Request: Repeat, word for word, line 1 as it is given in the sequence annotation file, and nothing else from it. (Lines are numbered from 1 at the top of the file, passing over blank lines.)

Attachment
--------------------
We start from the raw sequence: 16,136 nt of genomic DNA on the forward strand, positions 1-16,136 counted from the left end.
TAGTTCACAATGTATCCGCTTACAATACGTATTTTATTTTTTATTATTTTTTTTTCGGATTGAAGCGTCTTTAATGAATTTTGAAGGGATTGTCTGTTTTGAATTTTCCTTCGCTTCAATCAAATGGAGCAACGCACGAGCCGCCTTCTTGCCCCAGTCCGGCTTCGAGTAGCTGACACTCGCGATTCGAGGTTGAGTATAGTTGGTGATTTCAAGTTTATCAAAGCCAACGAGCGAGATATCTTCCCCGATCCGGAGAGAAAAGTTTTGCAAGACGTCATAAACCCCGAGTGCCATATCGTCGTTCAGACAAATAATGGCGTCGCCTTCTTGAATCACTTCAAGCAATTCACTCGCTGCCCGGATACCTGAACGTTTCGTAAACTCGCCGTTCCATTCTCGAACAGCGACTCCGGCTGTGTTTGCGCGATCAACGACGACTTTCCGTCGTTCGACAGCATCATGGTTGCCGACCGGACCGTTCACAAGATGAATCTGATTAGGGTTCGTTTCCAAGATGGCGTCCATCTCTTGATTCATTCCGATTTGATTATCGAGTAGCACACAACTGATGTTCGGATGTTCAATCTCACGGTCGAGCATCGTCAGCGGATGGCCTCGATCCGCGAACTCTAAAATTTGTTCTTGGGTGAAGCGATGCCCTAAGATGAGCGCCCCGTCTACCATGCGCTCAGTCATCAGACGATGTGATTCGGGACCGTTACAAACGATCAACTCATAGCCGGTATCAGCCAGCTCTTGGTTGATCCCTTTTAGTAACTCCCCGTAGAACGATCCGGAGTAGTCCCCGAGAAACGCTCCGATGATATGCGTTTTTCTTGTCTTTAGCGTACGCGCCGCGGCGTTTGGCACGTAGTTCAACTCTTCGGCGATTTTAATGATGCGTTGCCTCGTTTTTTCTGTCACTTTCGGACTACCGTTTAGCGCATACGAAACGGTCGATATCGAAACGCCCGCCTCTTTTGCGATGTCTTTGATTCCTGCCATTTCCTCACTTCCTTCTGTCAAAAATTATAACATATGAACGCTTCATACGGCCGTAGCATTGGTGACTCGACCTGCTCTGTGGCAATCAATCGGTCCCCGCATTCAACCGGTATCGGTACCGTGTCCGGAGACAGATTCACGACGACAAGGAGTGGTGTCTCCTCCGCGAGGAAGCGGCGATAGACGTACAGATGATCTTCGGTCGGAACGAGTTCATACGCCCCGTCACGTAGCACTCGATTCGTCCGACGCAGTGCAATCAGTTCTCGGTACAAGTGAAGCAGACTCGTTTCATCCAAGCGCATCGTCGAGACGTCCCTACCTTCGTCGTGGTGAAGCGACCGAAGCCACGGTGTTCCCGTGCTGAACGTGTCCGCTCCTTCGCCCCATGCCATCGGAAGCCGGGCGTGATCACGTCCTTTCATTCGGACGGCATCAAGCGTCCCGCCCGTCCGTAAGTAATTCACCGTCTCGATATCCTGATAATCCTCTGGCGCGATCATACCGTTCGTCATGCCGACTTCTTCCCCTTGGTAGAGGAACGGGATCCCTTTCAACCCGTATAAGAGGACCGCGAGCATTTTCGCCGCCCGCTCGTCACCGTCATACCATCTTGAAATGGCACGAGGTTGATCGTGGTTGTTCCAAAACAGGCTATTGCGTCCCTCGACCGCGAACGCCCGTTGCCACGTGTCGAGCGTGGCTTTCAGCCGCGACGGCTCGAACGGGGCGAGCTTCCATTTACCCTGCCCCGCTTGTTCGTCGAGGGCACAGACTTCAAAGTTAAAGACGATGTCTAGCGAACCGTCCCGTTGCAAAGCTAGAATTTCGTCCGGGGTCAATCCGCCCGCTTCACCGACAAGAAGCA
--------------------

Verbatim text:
We start from the raw sequence: 16,136 nt of genomic DNA on the forward strand, positions 1-16,136 counted from the left end.